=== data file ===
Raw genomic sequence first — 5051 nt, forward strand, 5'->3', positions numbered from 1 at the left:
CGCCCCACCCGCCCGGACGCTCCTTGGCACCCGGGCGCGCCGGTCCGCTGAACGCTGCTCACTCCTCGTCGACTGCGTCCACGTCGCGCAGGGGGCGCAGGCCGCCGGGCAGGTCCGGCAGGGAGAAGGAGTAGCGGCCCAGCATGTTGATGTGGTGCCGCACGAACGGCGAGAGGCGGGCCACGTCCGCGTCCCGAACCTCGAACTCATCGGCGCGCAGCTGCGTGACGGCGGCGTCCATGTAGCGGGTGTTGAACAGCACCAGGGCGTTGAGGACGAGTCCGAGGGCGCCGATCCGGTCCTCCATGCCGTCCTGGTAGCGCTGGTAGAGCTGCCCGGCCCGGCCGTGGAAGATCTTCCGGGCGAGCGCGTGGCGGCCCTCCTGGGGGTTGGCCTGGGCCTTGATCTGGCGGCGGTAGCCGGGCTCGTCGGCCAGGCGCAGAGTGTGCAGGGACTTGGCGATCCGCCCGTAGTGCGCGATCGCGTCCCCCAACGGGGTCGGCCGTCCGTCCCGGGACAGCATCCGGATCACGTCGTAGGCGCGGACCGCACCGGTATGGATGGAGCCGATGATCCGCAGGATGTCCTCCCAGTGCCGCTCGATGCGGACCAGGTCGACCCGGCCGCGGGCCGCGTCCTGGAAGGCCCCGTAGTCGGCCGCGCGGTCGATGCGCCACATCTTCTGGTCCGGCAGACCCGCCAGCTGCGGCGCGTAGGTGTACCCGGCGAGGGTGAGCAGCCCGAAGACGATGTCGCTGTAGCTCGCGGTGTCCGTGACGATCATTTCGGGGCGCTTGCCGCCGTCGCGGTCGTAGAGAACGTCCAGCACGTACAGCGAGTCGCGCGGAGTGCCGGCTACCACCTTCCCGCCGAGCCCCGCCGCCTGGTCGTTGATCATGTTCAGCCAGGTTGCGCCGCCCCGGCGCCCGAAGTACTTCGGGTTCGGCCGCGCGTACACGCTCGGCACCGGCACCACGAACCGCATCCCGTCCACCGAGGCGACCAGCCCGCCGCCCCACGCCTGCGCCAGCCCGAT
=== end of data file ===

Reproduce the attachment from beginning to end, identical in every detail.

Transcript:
Raw genomic sequence first — 5051 nt, forward strand, 5'->3', positions numbered from 1 at the left:
CGCCCCACCCGCCCGGACGCTCCTTGGCACCCGGGCGCGCCGGTCCGCTGAACGCTGCTCACTCCTCGTCGACTGCGTCCACGTCGCGCAGGGGGCGCAGGCCGCCGGGCAGGTCCGGCAGGGAGAAGGAGTAGCGGCCCAGCATGTTGATGTGGTGCCGCACGAACGGCGAGAGGCGGGCCACGTCCGCGTCCCGAACCTCGAACTCATCGGCGCGCAGCTGCGTGACGGCGGCGTCCATGTAGCGGGTGTTGAACAGCACCAGGGCGTTGAGGACGAGTCCGAGGGCGCCGATCCGGTCCTCCATGCCGTCCTGGTAGCGCTGGTAGAGCTGCCCGGCCCGGCCGTGGAAGATCTTCCGGGCGAGCGCGTGGCGGCCCTCCTGGGGGTTGGCCTGGGCCTTGATCTGGCGGCGGTAGCCGGGCTCGTCGGCCAGGCGCAGAGTGTGCAGGGACTTGGCGATCCGCCCGTAGTGCGCGATCGCGTCCCCCAACGGGGTCGGCCGTCCGTCCCGGGACAGCATCCGGATCACGTCGTAGGCGCGGACCGCACCGGTATGGATGGAGCCGATGATCCGCAGGATGTCCTCCCAGTGCCGCTCGATGCGGACCAGGTCGACCCGGCCGCGGGCCGCGTCCTGGAAGGCCCCGTAGTCGGCCGCGCGGTCGATGCGCCACATCTTCTGGTCCGGCAGACCCGCCAGCTGCGGCGCGTAGGTGTACCCGGCGAGGGTGAGCAGCCCGAAGACGATGTCGCTGTAGCTCGCGGTGTCCGTGACGATCATTTCGGGGCGCTTGCCGCCGTCGCGGTCGTAGAGAACGTCCAGCACGTACAGCGAGTCGCGCGGAGTGCCGGCTACCACCTTCCCGCCGAGCCCCGCCGCCTGGTCGTTGATCATGTTCAGCCAGGTTGCGCCGCCCCGGCGCCCGAAGTACTTCGGGTTCGGCCGCGCGTACACGCTCGGCACCGGCACCACGAACCGCATCCCGTCCACCGAGGCGACCAGCCCGCCGCCCCACGCCTGCGCCAGCCCGAT